Curiosity Never Killed Anyone
I pitched up at Glasgow Caledonian University yesterday afternoon and met up with an old colleague who now teaches journalism. It was Claire Dean who I worked with in the Radio Clyde newsroom in the last decade of the twentieth century. She had hardly changed at all, which was sickening. I, on the other hand, am now twice the man I used to be. A Michelin Man.
Claire had invited me to speak to her students on the new multi-media course. I was also given a whirlwind tour of the fantastic facilities. There was a spanking new TV studio, a radio studio, lots of desktop editing facilities and an actual "newsroom" where students were busy trying to beat a 4.pm deadline for a make-believe arts magazine.
Then I was invited to take the floor and spill the beans on everything I knew about radio. They'd allocated an hour for this, which was optimistic.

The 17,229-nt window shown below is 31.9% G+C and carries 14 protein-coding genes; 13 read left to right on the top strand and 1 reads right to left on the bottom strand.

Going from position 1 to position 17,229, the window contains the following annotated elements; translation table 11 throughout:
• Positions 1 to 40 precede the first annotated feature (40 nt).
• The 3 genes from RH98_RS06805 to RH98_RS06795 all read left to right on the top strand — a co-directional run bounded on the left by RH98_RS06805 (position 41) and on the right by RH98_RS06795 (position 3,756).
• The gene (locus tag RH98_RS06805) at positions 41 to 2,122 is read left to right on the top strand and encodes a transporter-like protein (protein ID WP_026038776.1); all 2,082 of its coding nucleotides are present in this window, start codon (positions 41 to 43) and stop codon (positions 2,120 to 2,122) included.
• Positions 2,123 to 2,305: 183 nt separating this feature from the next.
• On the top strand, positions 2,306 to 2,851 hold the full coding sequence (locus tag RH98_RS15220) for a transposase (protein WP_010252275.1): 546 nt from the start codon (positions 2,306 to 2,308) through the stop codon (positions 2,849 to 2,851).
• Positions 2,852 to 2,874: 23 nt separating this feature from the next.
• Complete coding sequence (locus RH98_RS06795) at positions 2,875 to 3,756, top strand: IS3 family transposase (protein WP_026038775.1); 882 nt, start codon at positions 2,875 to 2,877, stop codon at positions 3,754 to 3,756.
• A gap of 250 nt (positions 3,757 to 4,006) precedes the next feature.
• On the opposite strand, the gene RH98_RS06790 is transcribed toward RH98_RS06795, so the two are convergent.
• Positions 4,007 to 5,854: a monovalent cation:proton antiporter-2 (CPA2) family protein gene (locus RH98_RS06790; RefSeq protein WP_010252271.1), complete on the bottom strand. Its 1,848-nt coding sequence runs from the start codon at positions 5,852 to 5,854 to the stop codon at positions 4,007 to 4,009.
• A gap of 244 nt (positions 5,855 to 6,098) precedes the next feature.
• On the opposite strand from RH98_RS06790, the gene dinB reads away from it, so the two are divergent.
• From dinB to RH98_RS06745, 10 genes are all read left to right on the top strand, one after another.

Well, I talked about my own career, about the difference between journalism and information processing, about the importance of listening to people's answers when you are asking questions and about how journalism gives you professional permission to be curious about everything and everybody.
I hope I gave the impression that working in radio was actually fun. I know so many people like to turn up at these things and tell students that the entire media industry is doomed and that they have more chance of winning the lottery than of finding a job.
Yes, times are hard and every organisation seems to be cutting jobs, but I still believe that people with real talent will find a way through the crowd.
As for me, well, I enjoyed my sixty minutes in the lecture room. Maybe there's a future in that for me.
"So tell me Claire," I asked, "how do you get into this racket?"
Tact. It never was one of my strengths